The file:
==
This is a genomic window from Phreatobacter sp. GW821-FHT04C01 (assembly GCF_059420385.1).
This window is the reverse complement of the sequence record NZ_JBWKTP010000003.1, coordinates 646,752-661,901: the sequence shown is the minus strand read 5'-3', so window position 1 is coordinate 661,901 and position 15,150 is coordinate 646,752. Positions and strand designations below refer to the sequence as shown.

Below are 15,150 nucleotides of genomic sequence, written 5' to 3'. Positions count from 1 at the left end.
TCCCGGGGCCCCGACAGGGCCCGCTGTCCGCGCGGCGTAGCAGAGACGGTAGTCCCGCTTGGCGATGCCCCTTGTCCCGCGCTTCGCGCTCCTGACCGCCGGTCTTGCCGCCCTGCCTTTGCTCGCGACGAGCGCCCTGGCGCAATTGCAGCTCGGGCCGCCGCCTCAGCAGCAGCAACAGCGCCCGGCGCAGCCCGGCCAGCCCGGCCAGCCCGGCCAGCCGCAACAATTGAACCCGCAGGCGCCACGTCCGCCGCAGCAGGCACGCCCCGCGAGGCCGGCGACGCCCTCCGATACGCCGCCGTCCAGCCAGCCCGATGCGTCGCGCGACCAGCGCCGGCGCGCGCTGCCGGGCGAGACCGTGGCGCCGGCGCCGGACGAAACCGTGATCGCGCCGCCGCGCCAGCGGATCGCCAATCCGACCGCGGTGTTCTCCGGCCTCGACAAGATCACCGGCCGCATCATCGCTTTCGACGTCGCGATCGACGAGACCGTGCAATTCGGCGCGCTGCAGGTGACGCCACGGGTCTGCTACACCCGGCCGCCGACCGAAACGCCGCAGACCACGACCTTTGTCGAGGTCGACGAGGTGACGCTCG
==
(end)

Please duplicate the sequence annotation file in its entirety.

This is a genomic window from Phreatobacter sp. GW821-FHT04C01 (assembly GCF_059420385.1).
This window is the reverse complement of the sequence record NZ_JBWKTP010000003.1, coordinates 646,752-661,901: the sequence shown is the minus strand read 5'-3', so window position 1 is coordinate 661,901 and position 15,150 is coordinate 646,752. Positions and strand designations below refer to the sequence as shown.

Below are 15,150 nucleotides of genomic sequence, written 5' to 3'. Positions count from 1 at the left end.
TCCCGGGGCCCCGACAGGGCCCGCTGTCCGCGCGGCGTAGCAGAGACGGTAGTCCCGCTTGGCGATGCCCCTTGTCCCGCGCTTCGCGCTCCTGACCGCCGGTCTTGCCGCCCTGCCTTTGCTCGCGACGAGCGCCCTGGCGCAATTGCAGCTCGGGCCGCCGCCTCAGCAGCAGCAACAGCGCCCGGCGCAGCCCGGCCAGCCCGGCCAGCCCGGCCAGCCGCAACAATTGAACCCGCAGGCGCCACGTCCGCCGCAGCAGGCACGCCCCGCGAGGCCGGCGACGCCCTCCGATACGCCGCCGTCCAGCCAGCCCGATGCGTCGCGCGACCAGCGCCGGCGCGCGCTGCCGGGCGAGACCGTGGCGCCGGCGCCGGACGAAACCGTGATCGCGCCGCCGCGCCAGCGGATCGCCAATCCGACCGCGGTGTTCTCCGGCCTCGACAAGATCACCGGCCGCATCATCGCTTTCGACGTCGCGATCGACGAGACCGTGCAATTCGGCGCGCTGCAGGTGACGCCACGGGTCTGCTACACCCGGCCGCCGACCGAAACGCCGCAGACCACGACCTTTGTCGAGGTCGACGAGGTGACGCTCG